Ogden Raptors open spring training; competition ‘is going to be a dogfight’ | News, Sports, Jobs

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Ogden Raptors pitcher Kida De La Cruz, right, demonstrates a technique to another pitcher during the first day of spring training Thursday, May 12, 2022, at Lindquist Field in Ogden.

KEVIN JOHNSON, Ogden Raptors

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Ogden Raptors manager Kash Beauchamp, center, and player Nick Michaels, right, walk across the field on the first day of spring training Thursday, May 12, 2022, at Lindquist Field in Ogden.

KEVIN JOHNSON, Ogden Raptors

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Ogden Raptors infielder Troy Dixon throws a ball during a drill on the first day of spring training, Thursday, May 12, 2022, at Lindquist Field in Ogden.

KEVIN JOHNSON, Ogden Raptors

OGDEN — The second year of the Ogden Raptors’ independent era is underway, and the 2022 season is less than two weeks away from the first pitch.

On Thursday, the Raptors opened what is likely the biggest and longest spring training in the franchise for new manager Kash Beauchamp and his team to assess players and compile a roster ahead of Opening Day on Thursday. May 25.

Ogden has about 41 players signed or invited to spring training vying for 25 spots on the roster.

“It’s going to be a dogfight. I don’t care where a guy is from, if you’re here you have a chance,” Beauchamp said.

Beauchamp is a former No. 1 overall pick (1982, Toronto Blue Jays) and has extensive minor league management experience – 10 years as an independent league manager and a few stints on minor league affiliate staff – since 1994. He has been a freelance league scout for the Arizona Diamondbacks since 2017.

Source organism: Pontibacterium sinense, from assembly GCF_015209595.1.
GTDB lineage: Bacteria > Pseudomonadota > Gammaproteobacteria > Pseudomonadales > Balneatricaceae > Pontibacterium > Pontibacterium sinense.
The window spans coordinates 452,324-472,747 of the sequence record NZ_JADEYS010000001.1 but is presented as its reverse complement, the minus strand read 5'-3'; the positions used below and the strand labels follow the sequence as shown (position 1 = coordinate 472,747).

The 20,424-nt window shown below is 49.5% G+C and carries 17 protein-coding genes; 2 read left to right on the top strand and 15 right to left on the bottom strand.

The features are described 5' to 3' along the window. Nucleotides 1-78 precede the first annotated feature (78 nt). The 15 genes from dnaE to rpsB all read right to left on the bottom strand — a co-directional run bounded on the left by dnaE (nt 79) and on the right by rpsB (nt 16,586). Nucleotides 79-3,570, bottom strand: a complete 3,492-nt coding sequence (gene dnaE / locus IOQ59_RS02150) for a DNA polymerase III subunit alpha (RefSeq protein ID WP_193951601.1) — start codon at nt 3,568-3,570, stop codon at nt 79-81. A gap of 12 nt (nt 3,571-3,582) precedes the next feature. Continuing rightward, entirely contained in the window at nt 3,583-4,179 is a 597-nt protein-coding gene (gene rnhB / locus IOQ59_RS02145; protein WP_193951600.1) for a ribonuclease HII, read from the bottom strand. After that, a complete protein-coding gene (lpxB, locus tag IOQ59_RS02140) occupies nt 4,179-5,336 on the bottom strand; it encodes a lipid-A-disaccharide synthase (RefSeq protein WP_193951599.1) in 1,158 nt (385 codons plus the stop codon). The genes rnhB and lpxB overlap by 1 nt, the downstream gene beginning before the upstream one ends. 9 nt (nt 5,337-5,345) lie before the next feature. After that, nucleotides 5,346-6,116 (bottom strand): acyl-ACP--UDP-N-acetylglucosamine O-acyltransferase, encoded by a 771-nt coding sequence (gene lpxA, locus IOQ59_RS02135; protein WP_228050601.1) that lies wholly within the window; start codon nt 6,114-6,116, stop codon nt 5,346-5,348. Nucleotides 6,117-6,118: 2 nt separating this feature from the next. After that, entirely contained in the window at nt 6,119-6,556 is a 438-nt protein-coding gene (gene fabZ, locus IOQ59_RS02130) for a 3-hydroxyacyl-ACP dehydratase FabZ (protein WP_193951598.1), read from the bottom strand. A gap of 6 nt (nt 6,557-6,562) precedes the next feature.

It’s about 41 players in spring training because even after one day there were changes. On Friday morning, the Raptors posted on social media that pitchers Dylan Burns and Logan Lyle had been removed from them by the Chicago White Sox organization.

Top players from last year’s 54-42 team signed for affiliate opportunities: outfielder Jakob Goldfarb and pitcher Mitchell Miller signed with the Pittsburgh Pirates over the winter, pitcher Jackson Sigman signed with the Seattle Mariners last month and, days before camp opened this week, a Mexican League team bought the contract of long-awaited returning ace Nico Tellache.

Dean Stiles, last year’s coach, is now a pitching coach in the Detroit Tigers system, and assistant coach Jeff Lyle defected to Pioneer League foe Missoula Paddleheads.

Former Chicago Cubs pitcher Les Lancaster is now Ogden’s pitching coach, and Ogden native Evan Parker is returning to the coaching staff while completing rehabilitation to return to the pitch as a pitcher.

There are several more familiar faces in camp with Parker, including outfielder Josh Broughton. He hit .405 last season and says he’s increased his speed and strength dramatically. He’s a Pioneer League MVP-caliber player – if he sticks around long enough before scouts finally notice him.

Returning outfielder Reese Alexiades is in camp, along with infielders Troy Dixon and Nick Michaels, and pitchers Kida De La Cruz, Chris Campbell, Dylan Pearce and Jackson Cunningham.